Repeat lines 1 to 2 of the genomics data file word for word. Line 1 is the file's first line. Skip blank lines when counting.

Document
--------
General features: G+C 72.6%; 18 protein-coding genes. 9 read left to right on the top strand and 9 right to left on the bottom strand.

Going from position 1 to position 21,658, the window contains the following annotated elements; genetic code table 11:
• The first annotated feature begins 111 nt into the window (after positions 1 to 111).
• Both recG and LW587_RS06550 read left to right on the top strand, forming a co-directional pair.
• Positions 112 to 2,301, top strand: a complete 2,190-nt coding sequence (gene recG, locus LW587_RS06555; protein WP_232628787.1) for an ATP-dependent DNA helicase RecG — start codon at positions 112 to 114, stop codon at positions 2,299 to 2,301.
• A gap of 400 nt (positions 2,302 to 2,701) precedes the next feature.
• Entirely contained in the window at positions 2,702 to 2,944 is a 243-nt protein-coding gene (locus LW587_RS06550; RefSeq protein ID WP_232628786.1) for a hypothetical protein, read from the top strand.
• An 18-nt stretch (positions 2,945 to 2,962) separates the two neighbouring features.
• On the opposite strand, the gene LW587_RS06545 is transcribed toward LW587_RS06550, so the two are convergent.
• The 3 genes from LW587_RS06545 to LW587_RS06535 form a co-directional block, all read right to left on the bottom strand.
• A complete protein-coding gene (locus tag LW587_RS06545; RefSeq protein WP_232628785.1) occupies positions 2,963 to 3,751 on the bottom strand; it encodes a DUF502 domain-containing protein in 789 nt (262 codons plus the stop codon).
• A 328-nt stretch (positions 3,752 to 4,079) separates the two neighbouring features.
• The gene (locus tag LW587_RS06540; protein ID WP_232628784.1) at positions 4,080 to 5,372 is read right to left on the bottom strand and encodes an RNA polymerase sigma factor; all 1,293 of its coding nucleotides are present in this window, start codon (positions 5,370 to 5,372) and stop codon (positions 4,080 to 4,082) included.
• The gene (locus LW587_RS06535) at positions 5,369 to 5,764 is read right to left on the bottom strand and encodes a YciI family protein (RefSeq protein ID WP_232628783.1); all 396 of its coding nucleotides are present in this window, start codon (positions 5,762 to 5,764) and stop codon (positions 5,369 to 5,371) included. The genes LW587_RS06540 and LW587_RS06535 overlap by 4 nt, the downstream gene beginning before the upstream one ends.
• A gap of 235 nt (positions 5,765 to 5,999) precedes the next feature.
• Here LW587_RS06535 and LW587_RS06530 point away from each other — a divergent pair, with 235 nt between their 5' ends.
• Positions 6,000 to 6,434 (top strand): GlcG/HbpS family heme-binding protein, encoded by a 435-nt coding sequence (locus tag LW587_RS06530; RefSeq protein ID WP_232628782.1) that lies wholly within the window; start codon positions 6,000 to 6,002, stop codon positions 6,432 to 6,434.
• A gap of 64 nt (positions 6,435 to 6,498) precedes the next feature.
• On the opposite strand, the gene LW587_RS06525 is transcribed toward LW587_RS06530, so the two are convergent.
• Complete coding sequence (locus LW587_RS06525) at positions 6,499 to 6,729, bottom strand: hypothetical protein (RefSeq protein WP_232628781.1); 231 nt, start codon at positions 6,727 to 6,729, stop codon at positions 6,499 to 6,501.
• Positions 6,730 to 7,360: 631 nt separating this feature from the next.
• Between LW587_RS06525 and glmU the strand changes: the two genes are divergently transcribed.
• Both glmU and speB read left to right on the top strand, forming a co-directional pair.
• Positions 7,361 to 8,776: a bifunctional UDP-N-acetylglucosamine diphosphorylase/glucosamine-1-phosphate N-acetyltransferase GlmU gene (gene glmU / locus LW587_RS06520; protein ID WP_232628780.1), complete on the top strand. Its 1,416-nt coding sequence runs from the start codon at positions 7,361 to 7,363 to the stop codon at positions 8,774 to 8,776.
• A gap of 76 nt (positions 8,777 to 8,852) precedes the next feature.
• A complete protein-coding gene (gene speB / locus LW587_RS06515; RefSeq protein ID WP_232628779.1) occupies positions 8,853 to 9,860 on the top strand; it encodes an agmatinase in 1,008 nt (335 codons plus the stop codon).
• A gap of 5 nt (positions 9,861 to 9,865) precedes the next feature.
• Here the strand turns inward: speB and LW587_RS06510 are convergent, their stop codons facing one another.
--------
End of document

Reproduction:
General features: G+C 72.6%; 18 protein-coding genes. 9 read left to right on the top strand and 9 right to left on the bottom strand.

Going from position 1 to position 21,658, the window contains the following annotated elements; genetic code table 11: